Buying a Pet ID Tag for Your Lakeland Terrier

Posted by on Apr 1, 2011 in Animal Care, Dogs, Lakeland Terrier, Pets | Comments Off on Buying a Pet ID Tag for Your Lakeland Terrier

How to Pick an ID Tag for Your Lakeland TerrierBuying a pet ID tag for your Lakeland Terrier is like buying insurance – you do so with the hopes that you’re never going to use it. The “possible cost” of not having a pet ID tag is more costly than the “real cost” of purchasing the pet tag itself.

The type of pet ID tag that you buy is vital, so take five minutes or so to consider it. Whimsically buying a collar tag because it’s inexpensive or cute often ends up being foolish, down the road.

Think about the following before picking any pet id tag for your Lakeland Terrier:
1.What is the amount of risk to your Lakeland Terrier?
Missing Lakeland Terriers are very common – we have all seen “Lost Lakeland Terrier!” signs posted around town, or dead dogs lying on the edge of the road. If your Lakeland Terrier is a pro at hopping the fence, or can’t help following a scent, or youthful and vigorous, or is not correctly trained, the risk of a lost Lakeland Terrier is high.

But losing your Lakeland Terrier isn’t the only danger.

Some Lakeland Terriers are stolen. A pet thief may snatch Fido or Fifi hoping to get a reward for its return, or to use in dog battles (even small or gentle dogs are susceptible – they can be used as “bait”), or for use in satanic rituals.

And what is the risk to your Lakeland Terrier if something were to happen to you, its owner?

If you’re a senior citizen with a Lakeland Terrier, especially if you live by yourself or are in poor health, there’s a high chance that at some point someone else may need to care for your Lakeland Terrier, maybe with short notice. And anyone can be hit with a disaster or tragedy which renders you unable to care for your Lakeland Terrier.

In this instance, will your Lakeland Terrier’s temporary or new caretaker know that Fido hates cats, or needs medicine, or even whether or not Max is housetrained? A pet ID tag that contains more than your phone number and name would be extremely beneficial.

2.What level of risk are you comfortable with?
Some Lakeland Terriers are just more important to their owners, and the risk of losing that particular animal calls for a specific, more expensive type of pet identification tag. Risk is proportionate to value.

Realize that there is more than one way to calculate the value of your Lakeland Terrier. It may be monetary (e.g., a purebred Lakeland Terrier) or occupational (e.g., a guide dog).

But for most Lakeland Terrier owners, the emotional attachment they have with their Lakeland Terrier determines its value. For many owners, Lakeland Terriers are family members, dearly loved and impossible to replace.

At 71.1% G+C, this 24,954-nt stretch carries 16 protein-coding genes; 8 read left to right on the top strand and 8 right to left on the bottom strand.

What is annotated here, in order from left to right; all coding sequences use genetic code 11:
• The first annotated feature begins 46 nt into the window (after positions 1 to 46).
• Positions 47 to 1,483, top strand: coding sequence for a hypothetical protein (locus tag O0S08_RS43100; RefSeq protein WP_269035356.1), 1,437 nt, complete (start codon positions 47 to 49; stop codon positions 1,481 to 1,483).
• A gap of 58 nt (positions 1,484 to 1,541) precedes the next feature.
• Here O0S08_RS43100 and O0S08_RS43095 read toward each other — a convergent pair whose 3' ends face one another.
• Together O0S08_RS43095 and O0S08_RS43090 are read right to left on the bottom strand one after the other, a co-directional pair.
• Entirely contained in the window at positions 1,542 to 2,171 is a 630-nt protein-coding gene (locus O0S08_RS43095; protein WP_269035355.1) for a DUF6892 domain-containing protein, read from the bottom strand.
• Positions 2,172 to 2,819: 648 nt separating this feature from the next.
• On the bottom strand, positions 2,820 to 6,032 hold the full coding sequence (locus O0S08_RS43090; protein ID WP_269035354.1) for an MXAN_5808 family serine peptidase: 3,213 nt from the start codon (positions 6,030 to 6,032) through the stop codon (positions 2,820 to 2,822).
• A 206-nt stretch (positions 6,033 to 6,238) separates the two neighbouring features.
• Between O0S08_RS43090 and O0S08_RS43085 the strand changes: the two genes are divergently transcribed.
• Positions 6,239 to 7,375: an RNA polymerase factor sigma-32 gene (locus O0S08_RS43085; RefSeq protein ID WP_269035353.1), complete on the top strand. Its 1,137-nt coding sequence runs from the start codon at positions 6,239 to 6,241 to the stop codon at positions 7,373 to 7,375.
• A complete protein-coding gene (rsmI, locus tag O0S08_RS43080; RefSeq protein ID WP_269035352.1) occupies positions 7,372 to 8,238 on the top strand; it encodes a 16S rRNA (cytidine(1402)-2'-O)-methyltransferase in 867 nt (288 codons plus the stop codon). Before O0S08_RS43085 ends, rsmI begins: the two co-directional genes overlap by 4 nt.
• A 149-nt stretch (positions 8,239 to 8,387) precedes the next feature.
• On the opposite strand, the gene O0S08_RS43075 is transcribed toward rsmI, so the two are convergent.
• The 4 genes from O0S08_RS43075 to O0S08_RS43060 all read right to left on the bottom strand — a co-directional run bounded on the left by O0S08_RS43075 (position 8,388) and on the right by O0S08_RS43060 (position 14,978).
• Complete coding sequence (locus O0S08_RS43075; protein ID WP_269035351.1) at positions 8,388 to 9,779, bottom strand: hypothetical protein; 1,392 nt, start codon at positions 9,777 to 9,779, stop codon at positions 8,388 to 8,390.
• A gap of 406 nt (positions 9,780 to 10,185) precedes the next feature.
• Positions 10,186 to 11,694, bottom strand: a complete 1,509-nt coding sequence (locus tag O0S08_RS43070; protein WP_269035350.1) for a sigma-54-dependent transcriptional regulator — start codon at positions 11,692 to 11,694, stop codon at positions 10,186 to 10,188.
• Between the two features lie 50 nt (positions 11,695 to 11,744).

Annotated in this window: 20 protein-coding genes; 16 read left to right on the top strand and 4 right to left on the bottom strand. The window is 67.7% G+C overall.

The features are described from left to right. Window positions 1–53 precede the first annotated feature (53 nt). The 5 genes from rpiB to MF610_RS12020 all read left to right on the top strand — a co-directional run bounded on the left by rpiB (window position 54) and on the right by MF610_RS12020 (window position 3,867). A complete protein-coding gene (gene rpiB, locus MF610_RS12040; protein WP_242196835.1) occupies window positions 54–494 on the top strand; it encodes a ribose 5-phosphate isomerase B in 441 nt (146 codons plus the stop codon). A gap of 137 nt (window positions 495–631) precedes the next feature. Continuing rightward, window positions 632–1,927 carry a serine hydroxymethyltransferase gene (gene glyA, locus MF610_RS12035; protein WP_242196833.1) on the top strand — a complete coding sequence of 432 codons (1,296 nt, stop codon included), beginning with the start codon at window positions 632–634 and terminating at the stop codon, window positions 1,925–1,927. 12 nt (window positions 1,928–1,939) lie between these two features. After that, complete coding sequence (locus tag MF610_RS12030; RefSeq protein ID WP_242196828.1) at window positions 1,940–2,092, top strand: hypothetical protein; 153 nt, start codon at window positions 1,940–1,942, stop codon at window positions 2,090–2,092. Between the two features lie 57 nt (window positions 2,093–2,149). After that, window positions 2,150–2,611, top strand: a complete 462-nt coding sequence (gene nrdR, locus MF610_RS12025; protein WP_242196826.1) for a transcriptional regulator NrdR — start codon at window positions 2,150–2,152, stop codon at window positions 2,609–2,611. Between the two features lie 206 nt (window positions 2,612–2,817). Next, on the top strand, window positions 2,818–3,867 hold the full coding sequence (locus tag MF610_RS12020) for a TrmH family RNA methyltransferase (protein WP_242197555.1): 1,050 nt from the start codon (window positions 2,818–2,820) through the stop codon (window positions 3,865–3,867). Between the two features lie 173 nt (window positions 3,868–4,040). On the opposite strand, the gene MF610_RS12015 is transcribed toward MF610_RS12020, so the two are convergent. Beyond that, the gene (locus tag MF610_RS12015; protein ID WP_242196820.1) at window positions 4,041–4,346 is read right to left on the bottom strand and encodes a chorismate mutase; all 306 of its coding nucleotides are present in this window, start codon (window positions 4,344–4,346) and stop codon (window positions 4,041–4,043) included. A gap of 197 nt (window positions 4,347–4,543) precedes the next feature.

3.Using your answers to the two previous queries, what do you require of a pet ID tag?

Pet ID tags come in various shapes, sizes and materials and hold varying amounts of information. Some contain logos or artwork, also. Usually pet identification tags are meant to be attached to a collar.

At the minimum, a pet identification tag should contain the phone number, name and address of the Lakeland Terrier’s owner in a legible, durable format. Plastic tags are lightweight but chewed easily. Stainless steel tags don’t rust or fade and are durable. These traditional kinds of tags can gotten from any veterinarian or pet store. They’re economical yet the amount of info they hold is limited to the size of the tag.

Luckily, you have many more options of pet ID tags for your Lakeland Terrier these days, such as microchipping, tattooing, digital display tags, pet registry web sites and voice recorded pet identification tags.

One of the most recent entrants in the pet identification game is the high-tech USB drive that hangs from your Lakeland Terrier’s collar (or is attached to their cage) and which can hold 64MB of data (including comprehensive diet and medical information). The small USB drive is encased in a sturdy plastic case and can be used in any computer, where it is readily updated and easy to print sections for sharing with your veterinarian or pet sitter. There also exist bluetooth devices for tracking, but their range is severely limited, because of bluetooth technological limits.

Don’t forget to check out these other articles about Lakeland Terriers

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